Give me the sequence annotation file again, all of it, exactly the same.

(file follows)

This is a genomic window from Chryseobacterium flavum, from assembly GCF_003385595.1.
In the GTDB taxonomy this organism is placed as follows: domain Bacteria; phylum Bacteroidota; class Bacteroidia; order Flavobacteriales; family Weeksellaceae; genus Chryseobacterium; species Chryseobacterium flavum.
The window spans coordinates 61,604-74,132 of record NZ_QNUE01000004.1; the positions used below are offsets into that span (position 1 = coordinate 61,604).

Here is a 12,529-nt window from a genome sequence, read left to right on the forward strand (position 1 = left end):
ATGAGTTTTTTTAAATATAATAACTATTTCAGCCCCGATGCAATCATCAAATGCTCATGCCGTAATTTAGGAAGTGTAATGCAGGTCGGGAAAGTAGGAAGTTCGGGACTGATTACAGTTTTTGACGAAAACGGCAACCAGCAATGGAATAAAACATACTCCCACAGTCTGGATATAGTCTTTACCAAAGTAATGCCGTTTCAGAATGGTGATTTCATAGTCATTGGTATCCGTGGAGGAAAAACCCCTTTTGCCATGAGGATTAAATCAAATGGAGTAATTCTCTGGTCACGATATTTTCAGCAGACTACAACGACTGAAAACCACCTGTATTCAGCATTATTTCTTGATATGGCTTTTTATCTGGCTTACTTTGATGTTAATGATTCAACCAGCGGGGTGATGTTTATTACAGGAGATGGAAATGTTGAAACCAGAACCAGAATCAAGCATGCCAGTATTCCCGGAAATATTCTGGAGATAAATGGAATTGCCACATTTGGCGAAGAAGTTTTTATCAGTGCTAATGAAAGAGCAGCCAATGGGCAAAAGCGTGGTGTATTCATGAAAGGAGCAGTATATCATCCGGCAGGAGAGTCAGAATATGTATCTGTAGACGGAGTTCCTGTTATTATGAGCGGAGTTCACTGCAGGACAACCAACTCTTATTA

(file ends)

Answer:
This is a genomic window from Chryseobacterium flavum, from assembly GCF_003385595.1.
In the GTDB taxonomy this organism is placed as follows: domain Bacteria; phylum Bacteroidota; class Bacteroidia; order Flavobacteriales; family Weeksellaceae; genus Chryseobacterium; species Chryseobacterium flavum.
The window spans coordinates 61,604-74,132 of record NZ_QNUE01000004.1; the positions used below are offsets into that span (position 1 = coordinate 61,604).

Here is a 12,529-nt window from a genome sequence, read left to right on the forward strand (position 1 = left end):
ATGAGTTTTTTTAAATATAATAACTATTTCAGCCCCGATGCAATCATCAAATGCTCATGCCGTAATTTAGGAAGTGTAATGCAGGTCGGGAAAGTAGGAAGTTCGGGACTGATTACAGTTTTTGACGAAAACGGCAACCAGCAATGGAATAAAACATACTCCCACAGTCTGGATATAGTCTTTACCAAAGTAATGCCGTTTCAGAATGGTGATTTCATAGTCATTGGTATCCGTGGAGGAAAAACCCCTTTTGCCATGAGGATTAAATCAAATGGAGTAATTCTCTGGTCACGATATTTTCAGCAGACTACAACGACTGAAAACCACCTGTATTCAGCATTATTTCTTGATATGGCTTTTTATCTGGCTTACTTTGATGTTAATGATTCAACCAGCGGGGTGATGTTTATTACAGGAGATGGAAATGTTGAAACCAGAACCAGAATCAAGCATGCCAGTATTCCCGGAAATATTCTGGAGATAAATGGAATTGCCACATTTGGCGAAGAAGTTTTTATCAGTGCTAATGAAAGAGCAGCCAATGGGCAAAAGCGTGGTGTATTCATGAAAGGAGCAGTATATCATCCGGCAGGAGAGTCAGAATATGTATCTGTAGACGGAGTTCCTGTTATTATGAGCGGAGTTCACTGCAGGACAACCAACTCTTATTA